UMass 2020 graduates react to online commencement

‘It was the best decision for the safety of students and our community’

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By Sophia Gardner, Assistant News Editor

The University of Massachusetts held its virtual commencement celebration on May 8, in response to the COVID-19 crisis. The commencement included a 15-minute streaming video celebration led by Chancellor Kumble Subbaswamy, followed by guest speakers and musical performances. The University’s website states that the online commencement does “not replace the traditional campus ceremony, which will be rescheduled.”

As the video celebration began, Subbaswamy acknowledged the unexpectedness of having to hold the celebration online.

“These are strange times, to say the least,” he said. “But we are here to celebrate you, because you deserve it.”

Because the celebration was remote, many students held their own ceremonies at home during the video.

“My roommates and I celebrated by hosting our own ceremony and presentation of homemade degrees after the commencement,” said Esteban Lara, who graduated with a degree in communications and a certificate in film studies. “We baked a cake and drank ‘til sunrise.”

Maria Girardin, who graduated with a degree in communication disorders, also held a celebration during the video.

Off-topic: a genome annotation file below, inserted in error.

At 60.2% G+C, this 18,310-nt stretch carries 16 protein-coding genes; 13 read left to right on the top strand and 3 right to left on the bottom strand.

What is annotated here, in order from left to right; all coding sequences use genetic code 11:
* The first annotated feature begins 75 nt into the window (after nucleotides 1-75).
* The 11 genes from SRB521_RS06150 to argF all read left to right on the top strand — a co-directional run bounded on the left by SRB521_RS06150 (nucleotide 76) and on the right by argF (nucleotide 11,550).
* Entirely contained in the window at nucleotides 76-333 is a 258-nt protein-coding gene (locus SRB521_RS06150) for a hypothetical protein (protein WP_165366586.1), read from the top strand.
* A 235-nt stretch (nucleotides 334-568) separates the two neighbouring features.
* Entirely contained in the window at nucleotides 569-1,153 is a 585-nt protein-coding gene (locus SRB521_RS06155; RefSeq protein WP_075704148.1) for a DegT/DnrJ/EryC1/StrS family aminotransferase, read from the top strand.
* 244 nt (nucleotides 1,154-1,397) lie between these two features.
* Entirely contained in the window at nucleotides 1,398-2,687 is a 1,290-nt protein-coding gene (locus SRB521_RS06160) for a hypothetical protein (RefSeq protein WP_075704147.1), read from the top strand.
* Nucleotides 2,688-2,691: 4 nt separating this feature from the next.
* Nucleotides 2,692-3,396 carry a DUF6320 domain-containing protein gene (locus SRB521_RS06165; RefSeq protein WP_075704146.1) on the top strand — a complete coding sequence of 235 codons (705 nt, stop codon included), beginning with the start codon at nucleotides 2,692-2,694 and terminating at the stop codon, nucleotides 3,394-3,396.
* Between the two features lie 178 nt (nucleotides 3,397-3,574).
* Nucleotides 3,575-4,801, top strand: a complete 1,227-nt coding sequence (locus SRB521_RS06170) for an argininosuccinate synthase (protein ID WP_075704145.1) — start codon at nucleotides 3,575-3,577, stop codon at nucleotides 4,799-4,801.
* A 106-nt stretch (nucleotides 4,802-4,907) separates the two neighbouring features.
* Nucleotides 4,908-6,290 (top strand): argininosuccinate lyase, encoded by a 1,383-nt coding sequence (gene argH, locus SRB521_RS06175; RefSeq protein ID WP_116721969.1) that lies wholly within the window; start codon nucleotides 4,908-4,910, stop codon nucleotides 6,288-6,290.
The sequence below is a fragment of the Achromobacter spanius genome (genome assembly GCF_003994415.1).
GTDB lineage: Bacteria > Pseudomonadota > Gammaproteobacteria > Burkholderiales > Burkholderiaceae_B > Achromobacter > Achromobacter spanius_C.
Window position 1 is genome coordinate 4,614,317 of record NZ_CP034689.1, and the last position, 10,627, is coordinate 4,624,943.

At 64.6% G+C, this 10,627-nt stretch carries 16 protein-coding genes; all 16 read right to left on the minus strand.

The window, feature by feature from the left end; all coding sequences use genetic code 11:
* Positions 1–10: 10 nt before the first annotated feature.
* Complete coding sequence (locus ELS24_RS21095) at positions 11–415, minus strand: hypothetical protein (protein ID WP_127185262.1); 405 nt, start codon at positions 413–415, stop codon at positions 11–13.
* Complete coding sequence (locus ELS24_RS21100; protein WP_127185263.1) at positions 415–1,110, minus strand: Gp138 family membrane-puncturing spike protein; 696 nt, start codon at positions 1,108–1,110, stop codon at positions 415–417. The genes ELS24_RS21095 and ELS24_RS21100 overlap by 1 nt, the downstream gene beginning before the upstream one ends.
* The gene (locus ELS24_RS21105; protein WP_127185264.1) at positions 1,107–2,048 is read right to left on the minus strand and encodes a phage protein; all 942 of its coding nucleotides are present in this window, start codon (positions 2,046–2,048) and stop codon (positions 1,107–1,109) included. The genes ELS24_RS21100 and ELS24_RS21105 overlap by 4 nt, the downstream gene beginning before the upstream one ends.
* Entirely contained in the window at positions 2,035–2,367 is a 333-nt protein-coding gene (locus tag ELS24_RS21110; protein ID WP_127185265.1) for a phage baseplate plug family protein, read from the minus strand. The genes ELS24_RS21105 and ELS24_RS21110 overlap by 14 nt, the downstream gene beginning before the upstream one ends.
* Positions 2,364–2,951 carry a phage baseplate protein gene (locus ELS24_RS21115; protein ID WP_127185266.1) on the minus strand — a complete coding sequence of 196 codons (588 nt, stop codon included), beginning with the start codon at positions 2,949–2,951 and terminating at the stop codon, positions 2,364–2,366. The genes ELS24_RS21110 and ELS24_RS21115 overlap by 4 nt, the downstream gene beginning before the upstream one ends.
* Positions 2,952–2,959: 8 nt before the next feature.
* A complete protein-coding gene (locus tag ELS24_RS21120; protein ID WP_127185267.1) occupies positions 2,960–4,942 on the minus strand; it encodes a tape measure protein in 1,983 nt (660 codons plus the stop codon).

“It was very cute,” she said. “We had cupcakes and champagne.”

Several students, including Girardin, said they thought UMass had done the best it could, given the circumstances.

“I really liked the commencement,” she said. “It was heartwarming, fun and a good length. My family enjoyed it.”

But Girardin wished she could have been on campus with her peers.

“It was sad that I could not be with my friends and boyfriend at UMass to say goodbye though,” she said.

Ryan Finkst, who graduated from the master’s program with a degree in sustainable building systems, said “It was nice to see many notable people alongside familiar faces contributing a word to our graduating class.”

He also expressed that he thought an online commencement was the safest option given the current public health guidance.

“This was in the best interest of everyone’s health and safety . . .  even though we could not attend a physical commencement, it was nice to watch an engaging and personalized video,” Finkst said.

Lara expressed concerns about the ceremony, centering on graduation traditions lost to a virtual commencement.

“There were complaints about students not receiving their caps and gowns in time even when ordering by the deadline,” he said. “I was hoping UMass would give an update on future plans for graduates, on make-up dates, if we’ll still receive medallions, or even other events like the ball.”

Lara also expressed his wish that the school could have had an in-person commencement: “It feels bittersweet,” he said. “Our college careers built towards this moment. The anticipation and excitement being amongst peers — I wanted that experience.”

However, Lara admitted he thought an online commencement was the best option considering the circumstances.

“I believe it was the best decision for the safety of students and our community.”

On May 7, UMass also launched a website to celebrate the graduating class. The website included all the names of the graduates organized by college.

Sophia Gardner can be reached at [email protected] and followed on Twitter @sophieegardnerr.